Politics

How much is too much for the Conservatives?

We have yet another example given to us that Boris Johnson clearly does not think that the rules apply to him. Not even those placed on him by a wedding vow. His history of extramarital relationships is already known but we can add another to the list from over the years. Jennifer Acuri has added her own tale to that of a four-year affair with journalist Petronella Wyatt, and yet the reaction from most in Conservative circles has been a shrug of the shoulders and maybe a muttered “Well, so what?” Because this is par for the course as far as Johnson is concerned.

Boris Johnson has never been motivated by an idea of public service, furthering the interests of the nation and conducting himself in a manner befitting of the office he has been entrusted with. He also shows his contempt of scrutiny and accountability in every action he takes. Proroguing Parliament was just an indicator of that. His handwritten note describing Parliamentary debate as a rigmarole rather than an important and necessary hurdle for legislation to pass through just shows that in even harsher light. That contempt is now embodied in a Press Secretary who trots out the same response time after time.

Johnson is not even a top-tier politician who fell prey to distractions and temptations. He’s gives the impression that he’s actively gone looking for those distractions and temptations, using public life as a shield against too much backlash or consequences. His public life can fund a divorce, or renovating a flat with public money. I’ve often thought that Johnson does not have any fixed political pillars in his makeup. He is the ultimate populist following public opinion, jumping on a bandwagon to boost his own standing within the party and externally as well. One of the lures of public life is high status. Johnson wanted to be able to say he was Prime Minister. He just didn’t want to do anything that the job required him to do.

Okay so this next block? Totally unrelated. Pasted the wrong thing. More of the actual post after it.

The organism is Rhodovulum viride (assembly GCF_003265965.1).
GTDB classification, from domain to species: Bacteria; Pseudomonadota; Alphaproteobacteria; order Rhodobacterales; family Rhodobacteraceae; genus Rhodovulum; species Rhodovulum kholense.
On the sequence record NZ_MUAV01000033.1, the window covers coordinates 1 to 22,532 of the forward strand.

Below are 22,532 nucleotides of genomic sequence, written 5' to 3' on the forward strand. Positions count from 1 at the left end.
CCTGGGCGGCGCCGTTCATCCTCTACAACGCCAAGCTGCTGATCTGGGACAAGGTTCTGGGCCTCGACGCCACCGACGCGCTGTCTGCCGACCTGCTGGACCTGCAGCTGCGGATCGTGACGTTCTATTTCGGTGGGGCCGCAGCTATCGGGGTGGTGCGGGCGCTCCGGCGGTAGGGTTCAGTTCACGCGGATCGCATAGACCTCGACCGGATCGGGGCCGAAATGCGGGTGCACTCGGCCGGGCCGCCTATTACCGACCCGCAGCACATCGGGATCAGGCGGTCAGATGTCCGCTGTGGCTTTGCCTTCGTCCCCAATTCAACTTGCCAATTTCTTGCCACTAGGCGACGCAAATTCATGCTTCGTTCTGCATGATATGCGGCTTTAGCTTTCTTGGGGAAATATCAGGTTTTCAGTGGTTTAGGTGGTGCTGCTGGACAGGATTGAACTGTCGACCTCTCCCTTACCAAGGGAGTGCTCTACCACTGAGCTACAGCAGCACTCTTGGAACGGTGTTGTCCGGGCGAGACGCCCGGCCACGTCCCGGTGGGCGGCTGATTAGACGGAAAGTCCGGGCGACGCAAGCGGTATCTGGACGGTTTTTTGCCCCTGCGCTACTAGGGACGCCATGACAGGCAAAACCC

Now, I do not deny that the coronavirus pandemic is an unprecedented situation that no modern Prime Minister has had to deal with. But it is hard to imagine a worse man to be in charge of the response, while also still trying to bring an end to the protracted Brexit talks, that resulted in an agreement that has caused such chaos for small and medium-sized businesses trying to export their goods, and that Johnson was so completely unaware of the contents that he immediately tried to get around, leaving the country in potential breach of international law. He was trying break a deal that he had just signed. Surely, he would have read it and known what was in it before he agreed to its terms by putting his signature on it. Besides that, he demonstrated that his carefully crafted persona of the jolly slightly scatter-brained Englishman, who goes into adverse situations with a smile and a can-do attitude is useless for governing. Even more so when it is critical to listen to people who are far smarter than you, who have a much better grip of the situation (because they’ve bothered to put the work in in the first place) and who do not lie when asked difficult questions that might have unpleasant answers that the public and your party do not want to hear.

And now, we have yet another example of less than exemplary behaviour from the Prime Minister. On top of his bungling of the COVID response and the unfolding disaster of his Brexit deal, just how much more are Conservatives, who rolled the dice and decided to give him a chance, willing to take?

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